I use a ratio of 1 part hydrogen peroxide to 4 parts water in my water propagations. At these levels, the hydrogen peroxide solution is strong enough to kill off the algae in your water propagation jar and shouldn’t hurt your plants. That said, to be safe, I would empty the jar after 24 hours so that any remaining hydrogen peroxide doesn’t start attacking your water propagation.


I would strongly recommend measuring out your hydrogen peroxide solution in a measuring jug, so that you can see how much you need to add of each liquid. If you want to make 500 millimetres of hydrogen peroxide solution, you will need to pour in 100 millimetres of 12% hydrogen peroxide solution and 400 millilitres of water.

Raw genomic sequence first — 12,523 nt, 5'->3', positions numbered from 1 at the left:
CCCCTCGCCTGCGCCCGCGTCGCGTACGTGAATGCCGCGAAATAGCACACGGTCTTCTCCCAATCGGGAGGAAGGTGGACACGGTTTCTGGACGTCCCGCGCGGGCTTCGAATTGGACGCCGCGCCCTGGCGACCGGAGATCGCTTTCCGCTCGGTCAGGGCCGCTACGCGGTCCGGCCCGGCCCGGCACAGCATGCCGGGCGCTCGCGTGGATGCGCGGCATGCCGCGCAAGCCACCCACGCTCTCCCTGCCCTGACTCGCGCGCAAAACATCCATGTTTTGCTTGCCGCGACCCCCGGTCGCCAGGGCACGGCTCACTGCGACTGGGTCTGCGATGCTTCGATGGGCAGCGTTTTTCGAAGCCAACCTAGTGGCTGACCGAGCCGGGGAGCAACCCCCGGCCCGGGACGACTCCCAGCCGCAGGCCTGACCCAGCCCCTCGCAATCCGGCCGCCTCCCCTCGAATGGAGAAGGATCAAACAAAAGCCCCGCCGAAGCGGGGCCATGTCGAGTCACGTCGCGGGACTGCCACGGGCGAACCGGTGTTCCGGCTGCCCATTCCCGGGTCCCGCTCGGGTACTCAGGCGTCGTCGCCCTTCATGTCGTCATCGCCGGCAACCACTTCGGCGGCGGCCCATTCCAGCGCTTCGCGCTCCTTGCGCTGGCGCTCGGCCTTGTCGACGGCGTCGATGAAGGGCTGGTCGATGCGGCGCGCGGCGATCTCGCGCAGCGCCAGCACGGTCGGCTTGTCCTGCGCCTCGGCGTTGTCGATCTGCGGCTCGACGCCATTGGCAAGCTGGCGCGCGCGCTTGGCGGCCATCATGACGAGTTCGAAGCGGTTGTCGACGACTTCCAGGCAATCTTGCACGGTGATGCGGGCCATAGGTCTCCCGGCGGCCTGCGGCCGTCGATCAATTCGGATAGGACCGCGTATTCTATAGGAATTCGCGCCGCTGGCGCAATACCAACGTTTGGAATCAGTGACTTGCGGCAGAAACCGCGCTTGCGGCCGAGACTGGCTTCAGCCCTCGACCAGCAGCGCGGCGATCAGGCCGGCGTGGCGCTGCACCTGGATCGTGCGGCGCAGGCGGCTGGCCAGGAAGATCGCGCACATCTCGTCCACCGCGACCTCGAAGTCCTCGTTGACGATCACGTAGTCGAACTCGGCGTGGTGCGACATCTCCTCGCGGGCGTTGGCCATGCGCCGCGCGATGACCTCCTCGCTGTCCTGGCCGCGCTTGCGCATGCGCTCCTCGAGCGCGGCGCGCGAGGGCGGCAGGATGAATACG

WARNING: Hydrogen Peroxide can also be an irritant to your skin, so I’d recommend using gloves, as you don’t want it to find its way onto your skin and start reacting with it. Try to avoid spilling any hydrogen peroxide onto your clothes, as it is also known to bleach things. Wipe away any spillages on your surfaces quickly or put down a cloth you don’t mind damaging.


Once you have finished handling the hydrogen peroxide solution, leave your water propagation to one side and wash your hands, being careful to dispose of gloves. Wash out your measuring jug by diluting any hydrogen peroxide solution left inside with water, to make it safer to handle.


How long should I leave the hydrogen peroxide to work its magic on my water propagation?